Knott’s Preserved

By now it’s no secret I have fallen head over cowboy boots in love with Knott’s Berry Farm. The literal farm turned theme park has one of the most unique, interesting, and classic American dream stories that there is. The book that helps tell that story best is Knott’s Preserved: From Boysenberry to Theme Park, the History of Knott’s Berry Farm.

With extensive research, interviews, and massive collection of vintage photographs and ephemera, co-authors Christopher Merritt and J. Eric Lynxwiler, weave a tapestry of berries, chicken, and a sudden theme park that sprung up as a result.

Walter Knott, along with his wife Cordelia, began their small berry farm in Buena Park in the 1920s, and eventually Knott cultivated an unnamed berry he acquired from Rudolph Boysen, who had long given up on the hybrid of blackberry, red raspberry, and loganberry. Walter took the plant and nurtured it, and soon it was producing large berries that were rich in flavor. Knott chose to name the berry the boysenberry, after Rudolph Boysen. Walter sold berries and other fruit from a small roadside stand, and a tea room was added where Cordelia sold sandwiches, rolls, jam, and fresh berry pie. It was really a family operation, as the Knott children helped in making the pies. When the Great Depression arrived, the Knott family looked for a way to raise their income, and one night in June of 1934 Cordelia did something that would change their lives and the southern California landscape forever, she made fried chicken.

Word spread that this was the best fried chicken, and very soon Cordelia’s Tea Room had regular customers, and long lines. Soon one of the Knott daughters, Virginia, began selling small gifts from a card table in the lobby to aid both income and in entertaining people awaiting tables, and in 1938, just four years after serving the first dinner, the restaurant saw its first expansion, and Virginia got her very own gift shop, which still bears her name to this day.

But guests were having to wait a rather long time to be seated. And Walter wanted to entertain them. With volcanic rock he ordered from Death Valley, Walter built a waterfall for guests to enjoy while waiting. He quickly followed up that project with another, a millstone vignette, where guests waiting were encouraged to sing “Down by the Old Mill Stream”. Then inspired by a trip to Mount Vernon, Walter recreated George Washington’s fireplace. These were the first “attractions” Walter built to entertain customers waiting to be seated, and guess what, these three attractions are still at Knott’s Berry Farm, and free to the public. They are also something I have wanted to share for awhile, and this book offers a nice way to introduce them.

Today, tucked behind the Berry Market (which is part of the larger Marketplace shopping center just outside the main gates of Knott’s Berry Farm) you can still find these three original attractions. So if you stop in for a bite at Mrs. Knott’s Chicken Dinner Restaurant, be sure visit these hidden treasures.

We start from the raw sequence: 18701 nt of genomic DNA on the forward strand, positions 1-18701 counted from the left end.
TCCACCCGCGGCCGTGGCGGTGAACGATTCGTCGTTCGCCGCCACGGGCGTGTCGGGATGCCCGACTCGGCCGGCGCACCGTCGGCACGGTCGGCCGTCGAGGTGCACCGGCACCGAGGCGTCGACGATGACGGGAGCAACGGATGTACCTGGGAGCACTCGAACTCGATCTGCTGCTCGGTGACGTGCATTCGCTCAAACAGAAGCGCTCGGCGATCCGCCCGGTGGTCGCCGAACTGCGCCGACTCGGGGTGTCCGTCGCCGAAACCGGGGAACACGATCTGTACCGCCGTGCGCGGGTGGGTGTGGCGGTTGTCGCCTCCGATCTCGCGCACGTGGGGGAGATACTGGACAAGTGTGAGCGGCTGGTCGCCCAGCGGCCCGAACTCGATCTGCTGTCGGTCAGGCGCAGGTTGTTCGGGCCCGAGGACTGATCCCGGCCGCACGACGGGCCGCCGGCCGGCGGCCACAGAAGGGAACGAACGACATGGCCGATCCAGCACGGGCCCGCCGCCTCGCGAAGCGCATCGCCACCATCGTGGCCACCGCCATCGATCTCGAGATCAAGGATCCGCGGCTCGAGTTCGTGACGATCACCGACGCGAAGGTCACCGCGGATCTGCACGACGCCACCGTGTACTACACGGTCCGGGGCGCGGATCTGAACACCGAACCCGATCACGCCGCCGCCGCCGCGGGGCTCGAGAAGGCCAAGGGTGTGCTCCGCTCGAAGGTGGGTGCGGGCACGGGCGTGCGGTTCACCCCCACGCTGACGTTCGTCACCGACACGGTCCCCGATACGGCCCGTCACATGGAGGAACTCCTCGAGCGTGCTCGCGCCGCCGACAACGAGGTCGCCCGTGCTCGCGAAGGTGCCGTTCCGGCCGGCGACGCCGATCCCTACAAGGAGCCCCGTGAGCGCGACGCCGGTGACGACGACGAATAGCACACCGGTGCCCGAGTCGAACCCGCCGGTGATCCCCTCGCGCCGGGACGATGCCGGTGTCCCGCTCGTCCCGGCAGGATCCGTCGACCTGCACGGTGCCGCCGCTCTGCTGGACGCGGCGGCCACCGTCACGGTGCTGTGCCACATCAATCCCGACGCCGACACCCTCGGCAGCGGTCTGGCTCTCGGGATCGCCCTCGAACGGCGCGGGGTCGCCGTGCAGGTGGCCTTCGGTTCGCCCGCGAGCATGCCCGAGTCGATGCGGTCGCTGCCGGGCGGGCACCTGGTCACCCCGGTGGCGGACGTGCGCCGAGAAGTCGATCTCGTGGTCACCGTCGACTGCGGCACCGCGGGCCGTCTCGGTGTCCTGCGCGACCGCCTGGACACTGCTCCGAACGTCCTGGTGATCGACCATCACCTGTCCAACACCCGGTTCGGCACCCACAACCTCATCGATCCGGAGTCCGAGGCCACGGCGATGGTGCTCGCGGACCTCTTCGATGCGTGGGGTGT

But these small things couldn’t entertain the thousands that were flocking for a taste of Cordelia’s chicken, sometimes waiting over three hours, and soon Walter got the idea to pay homage to his grandmother, who came to California in a covered wagon. In 1940, construction began on what would become the Gold Trails Hotel, and would house a unique diorama depicting a wagon heading west. From this, Walter thought he needed more western buildings to give frame and context to the Gold Trails Hotel, and soon a real life Ghost Town sprung up! Here, guests could spent time as they waited for their tables at the Chicken Dinner Restaurant.

Soon Walter’s Ghost Town grew to have a life of its own, and buildings continued to be added, some of which were real buildings that he relocated to the property, others were built. Some of these buildings were called “peek-ins” as guests could literally peek in through the window and see a scene, like a barber giving a shave or card game being played at the sheriff’s office. These peek-ins were followed by panning for gold, a real antique train guests could ride, and before Walter Knott knew it, he had a full fledge them park. What is so wonderful is that Knott’s Preserved offers a perfect commentary on how each attraction was developed and added, and how the Farm had to change with the times, including stories I had never heard before. It also discusses the many hard working people who joined the Knott family with their project, including the self-taught wood-carver Andy Anderson who bought so many of the original peek-in characters to life, and artist Paul Von Klieben who designed buildings, painted gorgeous images for various locations, including the awe inspiring Transfiguration, which you can see and read about in my post about the Knott’s Berry Farm auction.